I volunteered to make myself available toward the end of the school year, after the seniors had left (and teaching loads had correspondingly diminished). I held a series of group workshops, and then helped teachers individually. It turned out to be quite an exercise in teaching the new literacies to my fellow teachers.

As Lankshear and Knobel pointed out, a literacy can be new in the ontological sense of new technical practices and practices related to a new ethos (p.55). The technical practices involved going online, retrieving a file from the school's server, downloading that file to one's machine, and possibly emailing the file to a comrade. These practices were the most likely to have been mastered by the staff, though some older staff still struggled at this level. Then came the real fun - how to work with Excel.

There is an entire literacy of Excel, and most of the teachers had not developed an Excel practice. I am something of an Excel guru, so I was able to teach the specific practices necessary to complete the DDM scoring, but it was time-consuming. Many of the teachers were familiar with Word, some of them gurus, but Word skills do not translate to Excel - it's a different literacy! The teachers who struggled thought they struggled because they were not comfortable with the math, but the point of the Excel workbook was to make the math happen automatically. I had to keep in mind, while tutoring, that this was a literacy problem.

Some teachers wished to understand the underlying premise of the workbook, and this introduced another literacy - statistics. I kept it as simple as I could, and eventually crafted a response that easily conveyed the statistical underpinnings without actually broaching statistics itself.

What was even more surprising for me was the teachers' response to the other ontological facet of a literacy - the ethos "stuff." In this case, to make the DDM scoring work, teachers had to collaborate with other teachers teaching the same course and establish testing and scoring standards and protocols. I had assumed that the teachers of English Language Arts, say, were in regular communication with each other. This turned out not to be the case. Outside of email and maybe Google Docs, the ethos of digital participation and collaboration in the pedagogical affinity space was poorly developed. Certainly the teachers were aware of and some well-practiced in the personal digital-social space. I was heartened to hear that everyone enthusiastically agreed that more digital participation and collaboration in the pedagogical instance would be a good idea going forward.

I was glad to have been an enabler, and I was aware of seeing a lot through the lens of Lankshear and Knobel.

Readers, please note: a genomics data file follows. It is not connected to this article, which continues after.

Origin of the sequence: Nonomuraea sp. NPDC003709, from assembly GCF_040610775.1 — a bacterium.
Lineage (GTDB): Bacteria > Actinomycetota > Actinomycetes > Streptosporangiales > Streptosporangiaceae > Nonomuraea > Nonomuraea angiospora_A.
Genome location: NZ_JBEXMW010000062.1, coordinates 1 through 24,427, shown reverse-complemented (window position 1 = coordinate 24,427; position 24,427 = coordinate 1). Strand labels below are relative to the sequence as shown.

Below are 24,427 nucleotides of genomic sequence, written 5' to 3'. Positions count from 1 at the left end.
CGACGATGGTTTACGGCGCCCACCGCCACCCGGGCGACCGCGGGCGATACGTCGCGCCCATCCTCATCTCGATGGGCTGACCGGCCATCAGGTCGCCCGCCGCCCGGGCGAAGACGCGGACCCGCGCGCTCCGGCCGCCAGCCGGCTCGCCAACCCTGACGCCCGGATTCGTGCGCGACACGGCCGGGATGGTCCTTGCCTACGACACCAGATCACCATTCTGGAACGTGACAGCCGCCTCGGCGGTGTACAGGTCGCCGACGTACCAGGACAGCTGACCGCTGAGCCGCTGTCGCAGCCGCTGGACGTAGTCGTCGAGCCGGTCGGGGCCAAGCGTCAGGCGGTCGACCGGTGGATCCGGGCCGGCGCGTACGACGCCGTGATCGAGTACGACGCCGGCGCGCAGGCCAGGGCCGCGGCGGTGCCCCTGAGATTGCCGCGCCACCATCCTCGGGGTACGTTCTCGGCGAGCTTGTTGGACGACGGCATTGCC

As a way of keeping notes, I list below, without elaboration, some phrases and ideas that jumped out at me in this week's reading:
  • What counts as new? (p. 51)
  • The new ontology: technical "stuff" and ethos "stuff" (p. 55)
  • digital remix = "writing" (p. 67)
  • "performing" software (p. 70)
  • "folksonomy" and distributed expertise (pp. 75-76)
  • Jenkins (2010): Web 2.0 is a business model (p. 80)
  • proprietary, projective, and participatory configurations (pp. 81-82)

Thursday, June 25, 2015

Rocket Eye!

A rocket's eye view - little and then tiny people!

This is a bit of a cheat, but I couldn't resist the coincidence. The coincidence? This Daily Create was posted on the same day that my physics classes first got a chance to launch their rockets outdoors. These rockets are made from plastic 2-liter bottles and paper and cardboard and lots of tape and hot glue. The students had worked for a few days on them, building, measuring, and testing indoors. On the second day of launching one of the students decided to take the risk and taped his iPhone to the rocket. The iPhone landed safely, and the student sent me a copy of the video. It's pretty cool - the phone unbalanced the rocket enough to cause it to tumble mid-air, but it still went up pretty high - probably more than 100 feet!

The video was in MOV format, so I used QuickTime for Windows to open it. Then I exported a section of the video as a sequence of images. I decided to choose four images evenly spaced throughout the flight so you could tell what was going on - a little rocket story of sorts. I assembled and tweaked it in Photoshop.

(The Daily Create for June 22 2015 at ds106)

PS Thanks Woobens!

Sunday, June 21, 2015

Settling In

A Reflection on Week 2 of INTE 5340

One trick I use for dealing with the demands of my work is to build and rely upon templates. Templates are great because a certain amount of the task at hand (and sometimes a lot of the task) is embodied in the template, and the work-flow is much more efficient. The problem with a template, though, is that the template can become stale, or the work-flow become automatic. I like tinkering with my templates, though, changing and improving them, and I think this allows me to avoid being stale and automatic over time. I try not to lose sight of what the work is asking of me, and I try to stay committed to and mindful of the work.